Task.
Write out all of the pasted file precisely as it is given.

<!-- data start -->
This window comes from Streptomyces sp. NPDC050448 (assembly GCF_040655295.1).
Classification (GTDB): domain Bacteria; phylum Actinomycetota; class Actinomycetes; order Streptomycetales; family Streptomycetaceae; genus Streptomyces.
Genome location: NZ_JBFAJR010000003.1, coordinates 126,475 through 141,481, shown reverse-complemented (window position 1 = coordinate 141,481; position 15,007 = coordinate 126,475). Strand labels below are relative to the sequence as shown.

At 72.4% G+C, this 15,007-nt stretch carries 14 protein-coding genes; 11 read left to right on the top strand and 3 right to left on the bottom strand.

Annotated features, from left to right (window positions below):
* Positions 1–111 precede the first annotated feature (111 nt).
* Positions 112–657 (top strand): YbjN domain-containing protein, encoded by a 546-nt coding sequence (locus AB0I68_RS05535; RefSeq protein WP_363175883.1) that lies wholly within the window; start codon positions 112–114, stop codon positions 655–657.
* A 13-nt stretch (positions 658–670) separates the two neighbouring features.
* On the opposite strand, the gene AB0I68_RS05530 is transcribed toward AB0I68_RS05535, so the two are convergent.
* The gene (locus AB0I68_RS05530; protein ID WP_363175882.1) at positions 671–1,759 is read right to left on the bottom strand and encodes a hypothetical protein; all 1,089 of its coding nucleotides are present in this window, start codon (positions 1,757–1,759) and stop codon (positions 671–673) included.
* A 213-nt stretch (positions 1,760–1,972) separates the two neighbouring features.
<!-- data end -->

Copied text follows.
This window comes from Streptomyces sp. NPDC050448 (assembly GCF_040655295.1).
Classification (GTDB): domain Bacteria; phylum Actinomycetota; class Actinomycetes; order Streptomycetales; family Streptomycetaceae; genus Streptomyces.
Genome location: NZ_JBFAJR010000003.1, coordinates 126,475 through 141,481, shown reverse-complemented (window position 1 = coordinate 141,481; position 15,007 = coordinate 126,475). Strand labels below are relative to the sequence as shown.

At 72.4% G+C, this 15,007-nt stretch carries 14 protein-coding genes; 11 read left to right on the top strand and 3 right to left on the bottom strand.

Annotated features, from left to right (window positions below):
* Positions 1–111 precede the first annotated feature (111 nt).
* Positions 112–657 (top strand): YbjN domain-containing protein, encoded by a 546-nt coding sequence (locus AB0I68_RS05535; RefSeq protein WP_363175883.1) that lies wholly within the window; start codon positions 112–114, stop codon positions 655–657.
* A 13-nt stretch (positions 658–670) separates the two neighbouring features.
* On the opposite strand, the gene AB0I68_RS05530 is transcribed toward AB0I68_RS05535, so the two are convergent.
* The gene (locus AB0I68_RS05530; protein ID WP_363175882.1) at positions 671–1,759 is read right to left on the bottom strand and encodes a hypothetical protein; all 1,089 of its coding nucleotides are present in this window, start codon (positions 1,757–1,759) and stop codon (positions 671–673) included.
* A 213-nt stretch (positions 1,760–1,972) separates the two neighbouring features.